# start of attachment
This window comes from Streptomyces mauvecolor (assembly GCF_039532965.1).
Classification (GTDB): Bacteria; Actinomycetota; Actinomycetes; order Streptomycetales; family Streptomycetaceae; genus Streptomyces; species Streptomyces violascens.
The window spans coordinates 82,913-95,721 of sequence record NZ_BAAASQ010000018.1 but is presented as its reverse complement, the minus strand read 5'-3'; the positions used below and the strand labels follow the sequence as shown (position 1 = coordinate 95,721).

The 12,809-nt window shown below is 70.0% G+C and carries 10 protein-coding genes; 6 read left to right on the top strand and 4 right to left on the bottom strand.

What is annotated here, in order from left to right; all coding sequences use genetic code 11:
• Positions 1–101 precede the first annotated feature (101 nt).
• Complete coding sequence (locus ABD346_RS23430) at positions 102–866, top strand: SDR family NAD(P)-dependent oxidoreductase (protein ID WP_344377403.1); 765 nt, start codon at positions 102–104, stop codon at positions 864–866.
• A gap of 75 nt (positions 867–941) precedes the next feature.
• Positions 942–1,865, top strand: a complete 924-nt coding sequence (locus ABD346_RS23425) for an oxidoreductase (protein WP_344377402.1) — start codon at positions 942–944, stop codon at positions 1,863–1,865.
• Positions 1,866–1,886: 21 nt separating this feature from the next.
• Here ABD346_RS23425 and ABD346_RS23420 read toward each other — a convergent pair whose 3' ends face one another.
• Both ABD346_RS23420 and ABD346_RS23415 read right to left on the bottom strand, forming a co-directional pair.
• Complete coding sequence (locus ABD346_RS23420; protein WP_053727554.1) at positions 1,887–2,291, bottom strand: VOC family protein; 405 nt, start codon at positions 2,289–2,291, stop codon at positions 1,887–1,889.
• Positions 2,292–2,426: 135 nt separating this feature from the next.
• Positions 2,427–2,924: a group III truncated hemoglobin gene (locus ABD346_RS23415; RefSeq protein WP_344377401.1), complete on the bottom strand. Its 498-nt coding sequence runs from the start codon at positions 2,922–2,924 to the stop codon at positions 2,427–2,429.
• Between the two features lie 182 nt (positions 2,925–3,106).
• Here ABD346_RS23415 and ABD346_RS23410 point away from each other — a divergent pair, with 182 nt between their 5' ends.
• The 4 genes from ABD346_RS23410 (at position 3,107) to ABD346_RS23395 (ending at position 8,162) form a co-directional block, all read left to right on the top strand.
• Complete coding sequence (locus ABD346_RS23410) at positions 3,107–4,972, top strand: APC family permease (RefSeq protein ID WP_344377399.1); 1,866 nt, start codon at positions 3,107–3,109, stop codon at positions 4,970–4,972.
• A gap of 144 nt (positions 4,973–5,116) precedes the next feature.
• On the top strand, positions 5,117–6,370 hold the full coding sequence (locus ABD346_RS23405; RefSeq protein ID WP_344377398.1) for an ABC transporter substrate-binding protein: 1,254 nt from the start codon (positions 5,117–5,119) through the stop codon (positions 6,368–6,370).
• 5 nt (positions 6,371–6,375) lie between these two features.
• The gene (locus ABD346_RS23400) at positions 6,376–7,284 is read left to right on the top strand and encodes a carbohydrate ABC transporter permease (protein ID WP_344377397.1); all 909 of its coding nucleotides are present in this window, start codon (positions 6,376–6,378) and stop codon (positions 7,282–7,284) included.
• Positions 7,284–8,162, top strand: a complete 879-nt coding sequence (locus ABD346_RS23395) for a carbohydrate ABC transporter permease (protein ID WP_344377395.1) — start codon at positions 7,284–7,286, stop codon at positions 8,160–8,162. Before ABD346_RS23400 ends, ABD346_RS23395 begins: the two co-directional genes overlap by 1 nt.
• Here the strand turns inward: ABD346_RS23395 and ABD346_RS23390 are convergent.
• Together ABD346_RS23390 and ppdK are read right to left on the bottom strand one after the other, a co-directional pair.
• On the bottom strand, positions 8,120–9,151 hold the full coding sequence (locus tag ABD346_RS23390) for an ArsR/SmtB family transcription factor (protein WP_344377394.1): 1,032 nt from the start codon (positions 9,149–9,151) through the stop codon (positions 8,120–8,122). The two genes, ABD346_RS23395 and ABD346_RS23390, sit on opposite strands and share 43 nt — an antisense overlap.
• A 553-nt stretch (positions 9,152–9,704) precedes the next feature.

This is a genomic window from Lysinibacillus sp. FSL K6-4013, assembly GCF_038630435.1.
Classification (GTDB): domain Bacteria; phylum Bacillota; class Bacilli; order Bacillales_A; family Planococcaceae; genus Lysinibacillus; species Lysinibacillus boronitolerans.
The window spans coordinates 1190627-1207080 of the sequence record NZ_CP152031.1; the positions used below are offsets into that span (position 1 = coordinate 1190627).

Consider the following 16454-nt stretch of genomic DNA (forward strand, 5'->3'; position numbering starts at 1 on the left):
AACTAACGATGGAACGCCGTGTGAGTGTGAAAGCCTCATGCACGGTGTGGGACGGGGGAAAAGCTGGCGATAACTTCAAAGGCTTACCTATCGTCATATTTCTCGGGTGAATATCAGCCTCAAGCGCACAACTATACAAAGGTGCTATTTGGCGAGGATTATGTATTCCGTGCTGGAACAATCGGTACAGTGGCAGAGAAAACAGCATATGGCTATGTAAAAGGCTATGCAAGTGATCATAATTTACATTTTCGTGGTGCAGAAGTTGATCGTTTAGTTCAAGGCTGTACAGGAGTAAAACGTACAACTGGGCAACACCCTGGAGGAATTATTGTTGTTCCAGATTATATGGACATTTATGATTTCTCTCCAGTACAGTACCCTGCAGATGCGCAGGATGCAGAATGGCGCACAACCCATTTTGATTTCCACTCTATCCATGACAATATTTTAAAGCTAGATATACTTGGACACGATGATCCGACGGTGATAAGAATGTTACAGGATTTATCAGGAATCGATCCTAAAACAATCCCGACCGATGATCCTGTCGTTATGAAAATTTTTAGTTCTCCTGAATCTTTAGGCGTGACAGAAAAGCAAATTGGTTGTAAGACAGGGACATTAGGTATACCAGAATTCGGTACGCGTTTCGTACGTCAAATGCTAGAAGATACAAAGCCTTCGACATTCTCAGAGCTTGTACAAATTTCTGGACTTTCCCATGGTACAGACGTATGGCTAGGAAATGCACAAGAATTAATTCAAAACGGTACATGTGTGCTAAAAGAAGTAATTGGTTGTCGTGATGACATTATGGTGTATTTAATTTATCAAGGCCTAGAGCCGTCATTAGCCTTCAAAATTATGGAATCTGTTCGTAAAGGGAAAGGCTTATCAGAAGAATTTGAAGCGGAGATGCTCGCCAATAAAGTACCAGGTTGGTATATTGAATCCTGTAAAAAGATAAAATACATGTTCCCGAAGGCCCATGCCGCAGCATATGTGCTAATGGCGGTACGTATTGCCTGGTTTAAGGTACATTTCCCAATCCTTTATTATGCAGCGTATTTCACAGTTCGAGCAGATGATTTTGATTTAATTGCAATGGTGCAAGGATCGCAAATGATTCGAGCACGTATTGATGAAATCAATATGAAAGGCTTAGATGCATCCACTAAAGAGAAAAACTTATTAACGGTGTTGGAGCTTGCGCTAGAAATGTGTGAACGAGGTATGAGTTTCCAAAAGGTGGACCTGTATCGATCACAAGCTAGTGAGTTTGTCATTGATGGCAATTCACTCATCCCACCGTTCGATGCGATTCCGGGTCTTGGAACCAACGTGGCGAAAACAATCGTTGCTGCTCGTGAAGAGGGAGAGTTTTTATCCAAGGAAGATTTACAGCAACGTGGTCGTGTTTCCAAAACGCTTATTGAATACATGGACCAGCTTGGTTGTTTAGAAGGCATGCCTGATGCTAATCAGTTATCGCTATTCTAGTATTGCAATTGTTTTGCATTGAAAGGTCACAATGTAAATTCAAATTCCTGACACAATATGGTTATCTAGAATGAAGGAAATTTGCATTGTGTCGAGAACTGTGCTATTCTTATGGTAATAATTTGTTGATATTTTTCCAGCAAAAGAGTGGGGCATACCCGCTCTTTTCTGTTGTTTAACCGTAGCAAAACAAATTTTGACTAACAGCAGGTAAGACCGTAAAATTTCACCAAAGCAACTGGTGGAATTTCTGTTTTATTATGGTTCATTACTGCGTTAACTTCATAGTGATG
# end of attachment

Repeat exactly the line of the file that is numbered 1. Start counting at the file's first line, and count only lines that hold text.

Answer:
This window comes from Streptomyces mauvecolor (assembly GCF_039532965.1).